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    Sneaker Waves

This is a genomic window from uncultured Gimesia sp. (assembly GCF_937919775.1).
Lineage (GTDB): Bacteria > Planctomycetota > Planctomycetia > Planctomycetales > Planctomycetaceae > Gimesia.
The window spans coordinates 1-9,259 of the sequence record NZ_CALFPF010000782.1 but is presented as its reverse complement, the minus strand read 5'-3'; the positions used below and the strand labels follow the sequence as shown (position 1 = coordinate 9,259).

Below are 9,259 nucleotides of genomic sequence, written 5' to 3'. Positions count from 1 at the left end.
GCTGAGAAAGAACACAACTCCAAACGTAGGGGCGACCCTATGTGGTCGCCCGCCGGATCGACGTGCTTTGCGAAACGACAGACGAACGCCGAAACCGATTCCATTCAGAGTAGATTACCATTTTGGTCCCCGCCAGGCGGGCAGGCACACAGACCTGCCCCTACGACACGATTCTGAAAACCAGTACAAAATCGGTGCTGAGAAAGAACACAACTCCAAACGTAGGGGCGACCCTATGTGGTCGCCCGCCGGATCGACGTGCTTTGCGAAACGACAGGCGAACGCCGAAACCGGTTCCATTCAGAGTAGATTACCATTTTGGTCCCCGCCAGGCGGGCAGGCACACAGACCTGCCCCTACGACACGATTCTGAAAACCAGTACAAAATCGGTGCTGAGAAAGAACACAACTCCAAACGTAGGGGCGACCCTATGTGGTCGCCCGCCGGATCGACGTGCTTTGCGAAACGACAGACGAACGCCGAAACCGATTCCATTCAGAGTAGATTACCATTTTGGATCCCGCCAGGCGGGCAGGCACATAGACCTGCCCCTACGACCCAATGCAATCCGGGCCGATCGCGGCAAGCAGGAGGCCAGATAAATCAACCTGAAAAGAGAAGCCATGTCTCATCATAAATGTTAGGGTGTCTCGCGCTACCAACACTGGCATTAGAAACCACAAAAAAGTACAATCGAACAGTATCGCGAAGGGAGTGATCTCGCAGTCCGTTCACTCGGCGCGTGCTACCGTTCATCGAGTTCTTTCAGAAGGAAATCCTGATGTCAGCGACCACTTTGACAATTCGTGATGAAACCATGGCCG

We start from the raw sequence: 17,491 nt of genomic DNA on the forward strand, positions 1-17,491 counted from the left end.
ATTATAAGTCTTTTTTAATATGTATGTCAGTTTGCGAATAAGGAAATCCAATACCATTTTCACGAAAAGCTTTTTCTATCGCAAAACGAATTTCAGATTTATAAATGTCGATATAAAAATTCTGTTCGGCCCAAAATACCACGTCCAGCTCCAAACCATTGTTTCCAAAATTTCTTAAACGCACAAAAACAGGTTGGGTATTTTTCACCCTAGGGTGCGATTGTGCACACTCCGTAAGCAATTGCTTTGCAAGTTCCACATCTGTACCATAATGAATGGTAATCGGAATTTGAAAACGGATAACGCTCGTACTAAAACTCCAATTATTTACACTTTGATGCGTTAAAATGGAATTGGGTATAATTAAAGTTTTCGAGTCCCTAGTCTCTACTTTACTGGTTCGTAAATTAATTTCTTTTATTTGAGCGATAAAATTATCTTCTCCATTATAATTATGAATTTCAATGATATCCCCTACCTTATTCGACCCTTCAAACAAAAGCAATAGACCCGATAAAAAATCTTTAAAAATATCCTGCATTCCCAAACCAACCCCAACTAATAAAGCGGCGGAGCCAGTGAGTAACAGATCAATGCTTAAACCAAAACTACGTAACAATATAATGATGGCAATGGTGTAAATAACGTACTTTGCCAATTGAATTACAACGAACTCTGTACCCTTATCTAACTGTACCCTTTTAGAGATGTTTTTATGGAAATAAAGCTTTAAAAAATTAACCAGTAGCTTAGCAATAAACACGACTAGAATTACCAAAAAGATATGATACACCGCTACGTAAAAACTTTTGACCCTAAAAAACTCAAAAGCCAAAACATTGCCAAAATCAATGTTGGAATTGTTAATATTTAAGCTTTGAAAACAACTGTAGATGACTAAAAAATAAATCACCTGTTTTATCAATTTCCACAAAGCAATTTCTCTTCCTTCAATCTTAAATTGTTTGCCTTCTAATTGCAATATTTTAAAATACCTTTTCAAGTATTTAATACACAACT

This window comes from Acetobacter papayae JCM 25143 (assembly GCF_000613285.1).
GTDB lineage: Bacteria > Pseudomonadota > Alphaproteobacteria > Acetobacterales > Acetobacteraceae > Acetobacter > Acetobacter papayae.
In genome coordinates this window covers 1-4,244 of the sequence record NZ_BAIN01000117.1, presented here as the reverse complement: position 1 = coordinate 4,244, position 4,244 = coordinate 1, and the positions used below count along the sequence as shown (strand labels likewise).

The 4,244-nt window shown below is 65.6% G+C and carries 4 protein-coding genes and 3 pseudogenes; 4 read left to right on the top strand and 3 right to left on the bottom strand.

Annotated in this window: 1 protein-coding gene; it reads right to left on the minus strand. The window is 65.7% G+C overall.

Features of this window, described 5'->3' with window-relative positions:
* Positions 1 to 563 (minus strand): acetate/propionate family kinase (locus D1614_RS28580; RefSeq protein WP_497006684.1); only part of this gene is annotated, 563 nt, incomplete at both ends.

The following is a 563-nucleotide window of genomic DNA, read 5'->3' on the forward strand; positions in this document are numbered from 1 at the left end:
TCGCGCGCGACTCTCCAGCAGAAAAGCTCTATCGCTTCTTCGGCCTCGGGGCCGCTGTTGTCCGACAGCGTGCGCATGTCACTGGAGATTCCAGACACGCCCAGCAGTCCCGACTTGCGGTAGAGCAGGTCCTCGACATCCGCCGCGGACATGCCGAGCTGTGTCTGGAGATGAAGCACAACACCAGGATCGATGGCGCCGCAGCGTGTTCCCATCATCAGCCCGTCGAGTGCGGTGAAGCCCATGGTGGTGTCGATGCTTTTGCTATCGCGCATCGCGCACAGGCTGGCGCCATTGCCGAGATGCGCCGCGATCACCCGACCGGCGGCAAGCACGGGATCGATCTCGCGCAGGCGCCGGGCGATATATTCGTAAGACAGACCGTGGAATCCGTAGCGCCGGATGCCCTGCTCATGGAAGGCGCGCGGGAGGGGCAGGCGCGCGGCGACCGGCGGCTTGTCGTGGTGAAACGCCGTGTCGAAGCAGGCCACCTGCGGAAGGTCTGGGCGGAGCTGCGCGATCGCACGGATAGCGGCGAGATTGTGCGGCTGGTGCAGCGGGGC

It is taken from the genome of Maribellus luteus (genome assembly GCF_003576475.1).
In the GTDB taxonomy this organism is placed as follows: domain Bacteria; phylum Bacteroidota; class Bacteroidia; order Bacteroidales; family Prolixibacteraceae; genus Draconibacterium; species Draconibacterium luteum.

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    People intimately familiar with the ocean's movements - like lifeguards, surfers or oceanographers - might simply call them "set waves." Others just refer to them as "waves that are larger than others." But if you're pummeled by a sudden wave while carelessly strolling along the beach, the term "sneaker wave" might strike a chord. Sneaker waves are extremely large ocean waves which appear suddenly and without any warning at all. Since sneaker waves are unexpected, they represent a serious hazard to both people and ship traffic. Some regions of the world are more prone to sneaker waves than others, leading to posted warnings and advisories to make visitors aware of the issue. Any ocean or large body of water has the potential to form sneaker waves, so people should always be cautious around water. Sneaker waves form when several smaller waves combine their energy, creating a single big wave. This can happen as a result of the disruption of ocean currents, or because of subtle changes in weather and topography. They follow no known pattern, and they will interrupt the established wave pattern, so even if people think they know the water, they should be careful. Sneaker waves are very strong, and they can kill. The height of a sneaker wave can be significantly higher than the waves which precede and follow it. Sneaker waves have been known to crest headlands, pulling down hikers and ocean-watchers. They can certainly yank someone from a beach or rock piling, and they can also carry debris which may cause serious injuries. On the open ocean, sneaker waves have swamped ships; even massive tanker ships are not immune to the dangers of freak waves. So, when you are enjoying the beach, please take these precautions to avoid a disaster: -Always keep a sharp eye on the ocean. -Never turn your back on the ocean. -Stay away from large drift wood. (especially in wet sand) -Stay clear of rocks and cliffs. -Always watch and be within reach of your children.

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